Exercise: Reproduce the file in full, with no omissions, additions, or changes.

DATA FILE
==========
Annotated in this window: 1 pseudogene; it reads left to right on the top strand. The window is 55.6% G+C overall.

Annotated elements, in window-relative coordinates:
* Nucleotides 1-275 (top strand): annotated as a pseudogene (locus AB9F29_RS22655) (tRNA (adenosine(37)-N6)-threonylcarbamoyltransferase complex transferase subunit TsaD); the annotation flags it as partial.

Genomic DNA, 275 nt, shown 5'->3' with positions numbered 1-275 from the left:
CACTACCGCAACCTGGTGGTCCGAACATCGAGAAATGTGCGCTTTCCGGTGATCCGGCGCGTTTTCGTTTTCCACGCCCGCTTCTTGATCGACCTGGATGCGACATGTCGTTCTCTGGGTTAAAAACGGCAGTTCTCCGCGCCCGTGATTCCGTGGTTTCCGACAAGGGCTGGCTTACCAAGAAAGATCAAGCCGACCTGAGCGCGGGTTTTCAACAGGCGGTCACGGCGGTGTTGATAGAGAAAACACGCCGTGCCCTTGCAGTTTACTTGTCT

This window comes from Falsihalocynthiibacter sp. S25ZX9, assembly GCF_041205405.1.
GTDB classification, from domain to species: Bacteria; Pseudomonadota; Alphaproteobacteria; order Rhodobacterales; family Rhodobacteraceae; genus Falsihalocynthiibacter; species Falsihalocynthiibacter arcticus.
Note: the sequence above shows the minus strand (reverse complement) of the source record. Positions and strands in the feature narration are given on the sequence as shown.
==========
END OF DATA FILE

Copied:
Annotated in this window: 1 pseudogene; it reads left to right on the top strand. The window is 55.6% G+C overall.

Annotated elements, in window-relative coordinates:
* Nucleotides 1-275 (top strand): annotated as a pseudogene (locus AB9F29_RS22655) (tRNA (adenosine(37)-N6)-threonylcarbamoyltransferase complex transferase subunit TsaD); the annotation flags it as partial.

Genomic DNA, 275 nt, shown 5'->3' with positions numbered 1-275 from the left:
CACTACCGCAACCTGGTGGTCCGAACATCGAGAAATGTGCGCTTTCCGGTGATCCGGCGCGTTTTCGTTTTCCACGCCCGCTTCTTGATCGACCTGGATGCGACATGTCGTTCTCTGGGTTAAAAACGGCAGTTCTCCGCGCCCGTGATTCCGTGGTTTCCGACAAGGGCTGGCTTACCAAGAAAGATCAAGCCGACCTGAGCGCGGGTTTTCAACAGGCGGTCACGGCGGTGTTGATAGAGAAAACACGCCGTGCCCTTGCAGTTTACTTGTCT

This window comes from Falsihalocynthiibacter sp. S25ZX9, assembly GCF_041205405.1.
GTDB classification, from domain to species: Bacteria; Pseudomonadota; Alphaproteobacteria; order Rhodobacterales; family Rhodobacteraceae; genus Falsihalocynthiibacter; species Falsihalocynthiibacter arcticus.
Note: the sequence above shows the minus strand (reverse complement) of the source record. Positions and strands in the feature narration are given on the sequence as shown.